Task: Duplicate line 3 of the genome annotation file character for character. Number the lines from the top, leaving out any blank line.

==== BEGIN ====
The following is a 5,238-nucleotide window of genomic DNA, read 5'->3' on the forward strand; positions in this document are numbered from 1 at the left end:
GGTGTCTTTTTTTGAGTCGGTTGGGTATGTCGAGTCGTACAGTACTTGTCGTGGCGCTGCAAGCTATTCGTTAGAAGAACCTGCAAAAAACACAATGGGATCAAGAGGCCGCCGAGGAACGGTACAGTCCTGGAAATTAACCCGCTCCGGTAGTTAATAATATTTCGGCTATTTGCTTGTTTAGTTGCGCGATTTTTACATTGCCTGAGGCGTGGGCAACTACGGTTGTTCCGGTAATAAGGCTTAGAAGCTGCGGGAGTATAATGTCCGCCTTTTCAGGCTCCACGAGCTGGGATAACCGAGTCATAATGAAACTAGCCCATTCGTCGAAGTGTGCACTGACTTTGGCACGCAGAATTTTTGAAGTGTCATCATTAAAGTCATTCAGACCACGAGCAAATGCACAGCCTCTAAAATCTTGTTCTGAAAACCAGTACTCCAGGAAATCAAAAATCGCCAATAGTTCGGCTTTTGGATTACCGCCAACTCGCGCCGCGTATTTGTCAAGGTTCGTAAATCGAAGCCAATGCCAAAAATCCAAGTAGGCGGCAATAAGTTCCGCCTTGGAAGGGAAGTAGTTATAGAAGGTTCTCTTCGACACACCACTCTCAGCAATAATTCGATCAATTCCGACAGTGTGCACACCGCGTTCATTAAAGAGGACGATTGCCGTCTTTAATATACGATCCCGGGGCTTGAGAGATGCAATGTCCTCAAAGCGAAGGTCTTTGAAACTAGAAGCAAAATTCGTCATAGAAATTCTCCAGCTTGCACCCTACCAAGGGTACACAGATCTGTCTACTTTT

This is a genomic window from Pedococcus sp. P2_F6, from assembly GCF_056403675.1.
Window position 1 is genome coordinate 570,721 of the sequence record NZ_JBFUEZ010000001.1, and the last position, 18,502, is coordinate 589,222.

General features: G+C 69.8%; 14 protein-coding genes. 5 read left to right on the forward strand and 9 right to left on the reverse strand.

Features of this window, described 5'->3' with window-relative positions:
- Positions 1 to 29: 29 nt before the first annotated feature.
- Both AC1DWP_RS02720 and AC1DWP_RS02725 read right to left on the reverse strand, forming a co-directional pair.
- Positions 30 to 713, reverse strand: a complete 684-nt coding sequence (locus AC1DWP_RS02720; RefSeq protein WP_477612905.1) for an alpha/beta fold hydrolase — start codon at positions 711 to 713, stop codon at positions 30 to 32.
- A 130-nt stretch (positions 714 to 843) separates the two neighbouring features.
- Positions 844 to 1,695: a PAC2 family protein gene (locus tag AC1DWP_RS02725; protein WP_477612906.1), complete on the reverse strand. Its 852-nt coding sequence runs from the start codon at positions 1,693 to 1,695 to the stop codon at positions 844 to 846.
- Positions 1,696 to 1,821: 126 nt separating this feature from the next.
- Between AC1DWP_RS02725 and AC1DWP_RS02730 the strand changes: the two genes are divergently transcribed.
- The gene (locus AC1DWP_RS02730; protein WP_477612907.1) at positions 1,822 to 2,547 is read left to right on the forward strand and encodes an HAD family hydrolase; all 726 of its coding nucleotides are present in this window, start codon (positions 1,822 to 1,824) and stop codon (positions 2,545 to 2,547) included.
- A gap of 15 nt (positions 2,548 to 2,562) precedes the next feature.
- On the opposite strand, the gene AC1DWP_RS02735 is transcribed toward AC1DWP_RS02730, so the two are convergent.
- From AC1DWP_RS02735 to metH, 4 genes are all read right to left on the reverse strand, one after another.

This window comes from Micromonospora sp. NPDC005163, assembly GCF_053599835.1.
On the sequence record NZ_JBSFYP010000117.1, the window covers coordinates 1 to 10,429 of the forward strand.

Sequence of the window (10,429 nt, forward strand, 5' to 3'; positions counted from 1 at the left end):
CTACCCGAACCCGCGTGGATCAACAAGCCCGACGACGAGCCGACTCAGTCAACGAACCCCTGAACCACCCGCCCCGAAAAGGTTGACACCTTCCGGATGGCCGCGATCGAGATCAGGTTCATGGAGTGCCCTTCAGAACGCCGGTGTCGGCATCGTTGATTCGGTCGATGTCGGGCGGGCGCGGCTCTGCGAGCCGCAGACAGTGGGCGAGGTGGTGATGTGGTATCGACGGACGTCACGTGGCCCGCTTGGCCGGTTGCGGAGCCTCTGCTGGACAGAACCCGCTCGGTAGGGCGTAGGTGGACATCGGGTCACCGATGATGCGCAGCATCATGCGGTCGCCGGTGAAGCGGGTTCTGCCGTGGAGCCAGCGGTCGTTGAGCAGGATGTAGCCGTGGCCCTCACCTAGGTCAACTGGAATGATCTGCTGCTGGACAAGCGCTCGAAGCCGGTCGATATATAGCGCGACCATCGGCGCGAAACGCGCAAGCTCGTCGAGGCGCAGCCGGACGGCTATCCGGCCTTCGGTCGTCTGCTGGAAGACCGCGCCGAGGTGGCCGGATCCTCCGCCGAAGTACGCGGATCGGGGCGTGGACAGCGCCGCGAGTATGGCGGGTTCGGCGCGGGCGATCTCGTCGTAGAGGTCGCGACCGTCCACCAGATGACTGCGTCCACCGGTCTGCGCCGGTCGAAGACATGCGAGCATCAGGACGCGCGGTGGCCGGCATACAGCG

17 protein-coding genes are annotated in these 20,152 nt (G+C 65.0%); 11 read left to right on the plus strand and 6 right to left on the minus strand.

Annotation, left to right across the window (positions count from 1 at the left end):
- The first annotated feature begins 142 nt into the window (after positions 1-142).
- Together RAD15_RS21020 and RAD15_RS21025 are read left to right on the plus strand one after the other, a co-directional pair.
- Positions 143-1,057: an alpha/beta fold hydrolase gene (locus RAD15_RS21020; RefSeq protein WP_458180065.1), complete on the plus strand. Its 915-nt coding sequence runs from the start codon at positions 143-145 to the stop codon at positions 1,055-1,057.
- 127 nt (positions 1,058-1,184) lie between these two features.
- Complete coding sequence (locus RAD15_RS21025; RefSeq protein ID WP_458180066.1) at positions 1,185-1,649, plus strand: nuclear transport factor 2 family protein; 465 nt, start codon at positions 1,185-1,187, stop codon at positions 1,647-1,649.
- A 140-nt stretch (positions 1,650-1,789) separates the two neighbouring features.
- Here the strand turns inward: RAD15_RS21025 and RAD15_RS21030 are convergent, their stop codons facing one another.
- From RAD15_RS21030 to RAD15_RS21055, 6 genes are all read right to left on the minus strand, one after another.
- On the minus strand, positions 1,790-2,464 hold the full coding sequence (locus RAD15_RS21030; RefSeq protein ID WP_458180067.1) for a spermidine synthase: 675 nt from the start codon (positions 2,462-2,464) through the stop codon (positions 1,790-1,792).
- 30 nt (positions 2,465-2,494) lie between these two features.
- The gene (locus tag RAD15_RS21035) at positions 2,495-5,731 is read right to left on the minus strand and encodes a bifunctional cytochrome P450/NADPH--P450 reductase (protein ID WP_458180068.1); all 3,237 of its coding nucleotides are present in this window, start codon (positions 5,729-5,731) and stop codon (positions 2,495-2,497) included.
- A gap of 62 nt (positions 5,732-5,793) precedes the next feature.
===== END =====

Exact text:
This is a genomic window from Pedococcus sp. P2_F6, from assembly GCF_056403675.1.